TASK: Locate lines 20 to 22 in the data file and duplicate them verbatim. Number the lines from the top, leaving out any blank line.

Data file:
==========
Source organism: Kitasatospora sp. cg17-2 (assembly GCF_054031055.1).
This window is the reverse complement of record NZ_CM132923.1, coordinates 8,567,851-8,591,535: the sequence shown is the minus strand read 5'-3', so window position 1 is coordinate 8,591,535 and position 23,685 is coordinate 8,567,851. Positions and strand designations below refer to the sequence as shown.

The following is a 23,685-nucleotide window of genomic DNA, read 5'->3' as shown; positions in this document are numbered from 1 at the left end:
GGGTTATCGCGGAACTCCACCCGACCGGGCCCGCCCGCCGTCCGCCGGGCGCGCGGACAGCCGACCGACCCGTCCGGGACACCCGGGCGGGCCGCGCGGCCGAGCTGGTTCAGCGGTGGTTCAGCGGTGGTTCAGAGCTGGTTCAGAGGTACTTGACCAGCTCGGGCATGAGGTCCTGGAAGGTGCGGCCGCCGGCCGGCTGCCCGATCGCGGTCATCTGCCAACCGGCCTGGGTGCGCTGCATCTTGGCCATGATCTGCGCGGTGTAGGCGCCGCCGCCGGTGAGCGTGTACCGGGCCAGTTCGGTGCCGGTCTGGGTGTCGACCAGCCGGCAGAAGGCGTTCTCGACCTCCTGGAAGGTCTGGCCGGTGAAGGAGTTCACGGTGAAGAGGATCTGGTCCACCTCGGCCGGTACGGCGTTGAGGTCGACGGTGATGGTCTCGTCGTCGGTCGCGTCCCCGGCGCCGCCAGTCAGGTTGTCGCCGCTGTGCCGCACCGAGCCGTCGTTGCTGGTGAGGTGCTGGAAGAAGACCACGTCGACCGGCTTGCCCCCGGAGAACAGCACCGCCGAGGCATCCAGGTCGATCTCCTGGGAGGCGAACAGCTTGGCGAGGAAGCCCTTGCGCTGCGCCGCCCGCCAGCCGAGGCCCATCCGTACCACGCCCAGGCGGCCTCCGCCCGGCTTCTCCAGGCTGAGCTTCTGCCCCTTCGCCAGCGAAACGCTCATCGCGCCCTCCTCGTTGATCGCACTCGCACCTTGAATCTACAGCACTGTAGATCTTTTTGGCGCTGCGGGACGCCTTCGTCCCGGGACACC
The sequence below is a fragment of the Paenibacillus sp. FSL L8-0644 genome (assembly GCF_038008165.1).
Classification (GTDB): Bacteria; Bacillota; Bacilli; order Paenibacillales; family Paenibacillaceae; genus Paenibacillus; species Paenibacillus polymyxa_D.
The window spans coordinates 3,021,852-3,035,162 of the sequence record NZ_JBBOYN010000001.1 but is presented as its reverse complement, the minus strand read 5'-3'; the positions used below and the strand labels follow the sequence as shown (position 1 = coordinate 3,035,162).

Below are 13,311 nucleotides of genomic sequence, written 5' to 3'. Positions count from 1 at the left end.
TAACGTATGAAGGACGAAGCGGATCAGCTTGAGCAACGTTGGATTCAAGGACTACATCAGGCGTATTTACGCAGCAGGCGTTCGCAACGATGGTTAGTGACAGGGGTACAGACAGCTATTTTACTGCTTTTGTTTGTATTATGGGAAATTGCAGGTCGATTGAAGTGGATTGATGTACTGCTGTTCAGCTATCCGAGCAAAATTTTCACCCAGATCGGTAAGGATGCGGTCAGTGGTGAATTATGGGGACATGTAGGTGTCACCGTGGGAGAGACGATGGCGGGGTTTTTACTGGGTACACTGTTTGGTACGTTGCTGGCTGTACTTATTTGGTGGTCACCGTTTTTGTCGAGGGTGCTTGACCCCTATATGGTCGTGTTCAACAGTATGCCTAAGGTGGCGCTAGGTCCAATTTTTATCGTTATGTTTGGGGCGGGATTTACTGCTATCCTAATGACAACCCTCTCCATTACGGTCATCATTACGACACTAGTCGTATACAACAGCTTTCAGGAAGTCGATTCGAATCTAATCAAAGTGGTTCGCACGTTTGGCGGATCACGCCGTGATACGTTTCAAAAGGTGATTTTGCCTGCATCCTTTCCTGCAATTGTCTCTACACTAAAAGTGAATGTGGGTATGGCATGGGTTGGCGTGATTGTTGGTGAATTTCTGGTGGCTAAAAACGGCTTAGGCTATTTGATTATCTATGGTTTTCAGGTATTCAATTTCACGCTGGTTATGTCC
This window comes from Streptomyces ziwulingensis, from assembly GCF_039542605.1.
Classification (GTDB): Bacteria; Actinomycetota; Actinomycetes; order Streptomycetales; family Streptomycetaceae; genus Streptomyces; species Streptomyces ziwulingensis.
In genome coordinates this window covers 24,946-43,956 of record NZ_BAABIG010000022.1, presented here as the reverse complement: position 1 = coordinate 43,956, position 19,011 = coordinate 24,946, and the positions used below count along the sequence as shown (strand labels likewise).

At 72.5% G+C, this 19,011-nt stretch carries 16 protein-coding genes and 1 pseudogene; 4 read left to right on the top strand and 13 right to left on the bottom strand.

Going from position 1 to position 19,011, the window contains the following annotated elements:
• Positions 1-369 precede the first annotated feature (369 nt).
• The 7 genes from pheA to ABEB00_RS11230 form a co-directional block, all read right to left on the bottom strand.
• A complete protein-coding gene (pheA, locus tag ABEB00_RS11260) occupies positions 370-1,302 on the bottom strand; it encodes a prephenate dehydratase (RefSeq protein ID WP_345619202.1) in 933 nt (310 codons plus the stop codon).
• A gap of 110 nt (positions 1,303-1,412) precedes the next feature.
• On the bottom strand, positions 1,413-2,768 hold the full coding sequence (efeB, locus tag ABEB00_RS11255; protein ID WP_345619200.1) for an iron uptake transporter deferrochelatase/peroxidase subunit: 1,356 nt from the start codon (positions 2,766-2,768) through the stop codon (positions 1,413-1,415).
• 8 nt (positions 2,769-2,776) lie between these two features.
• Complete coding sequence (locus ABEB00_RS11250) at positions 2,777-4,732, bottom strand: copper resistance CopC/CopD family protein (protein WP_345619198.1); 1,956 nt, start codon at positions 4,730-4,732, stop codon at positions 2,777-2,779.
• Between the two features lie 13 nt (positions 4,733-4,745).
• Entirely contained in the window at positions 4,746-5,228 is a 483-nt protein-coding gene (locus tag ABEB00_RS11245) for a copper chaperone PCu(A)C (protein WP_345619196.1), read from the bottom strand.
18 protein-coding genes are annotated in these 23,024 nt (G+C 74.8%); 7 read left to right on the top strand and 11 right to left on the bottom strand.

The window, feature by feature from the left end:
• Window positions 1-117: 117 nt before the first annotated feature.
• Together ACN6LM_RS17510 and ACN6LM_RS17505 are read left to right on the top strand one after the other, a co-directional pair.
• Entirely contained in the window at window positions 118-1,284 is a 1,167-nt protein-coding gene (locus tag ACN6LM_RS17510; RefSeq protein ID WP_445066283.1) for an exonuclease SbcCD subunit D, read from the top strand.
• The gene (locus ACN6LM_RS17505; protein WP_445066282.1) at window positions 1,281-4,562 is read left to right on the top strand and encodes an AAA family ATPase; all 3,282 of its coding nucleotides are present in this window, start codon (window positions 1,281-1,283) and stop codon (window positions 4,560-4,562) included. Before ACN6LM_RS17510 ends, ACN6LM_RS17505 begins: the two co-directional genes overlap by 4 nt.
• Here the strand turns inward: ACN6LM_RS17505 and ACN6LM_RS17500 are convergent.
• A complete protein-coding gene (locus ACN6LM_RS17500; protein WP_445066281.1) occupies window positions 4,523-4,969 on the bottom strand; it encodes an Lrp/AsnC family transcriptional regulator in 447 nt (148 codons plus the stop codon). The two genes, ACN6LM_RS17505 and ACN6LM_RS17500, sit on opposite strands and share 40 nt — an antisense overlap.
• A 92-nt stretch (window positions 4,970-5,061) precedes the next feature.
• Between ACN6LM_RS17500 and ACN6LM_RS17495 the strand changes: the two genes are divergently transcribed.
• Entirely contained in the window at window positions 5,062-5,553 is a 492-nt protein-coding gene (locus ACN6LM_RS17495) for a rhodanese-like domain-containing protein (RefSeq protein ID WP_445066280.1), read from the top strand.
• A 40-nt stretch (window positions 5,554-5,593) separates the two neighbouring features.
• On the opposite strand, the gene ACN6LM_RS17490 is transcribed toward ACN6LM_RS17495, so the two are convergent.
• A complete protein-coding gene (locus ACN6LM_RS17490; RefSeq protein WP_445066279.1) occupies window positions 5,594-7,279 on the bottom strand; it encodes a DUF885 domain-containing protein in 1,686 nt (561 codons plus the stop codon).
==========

• 8 nt (positions 2,769-2,776) lie between these two features.
• Complete coding sequence (locus ABEB00_RS11250) at positions 2,777-4,732, bottom strand: copper resistance CopC/CopD family protein (protein WP_345619198.1); 1,956 nt, start codon at positions 4,730-4,732, stop codon at positions 2,777-2,779.
• Between the two features lie 13 nt (positions 4,733-4,745).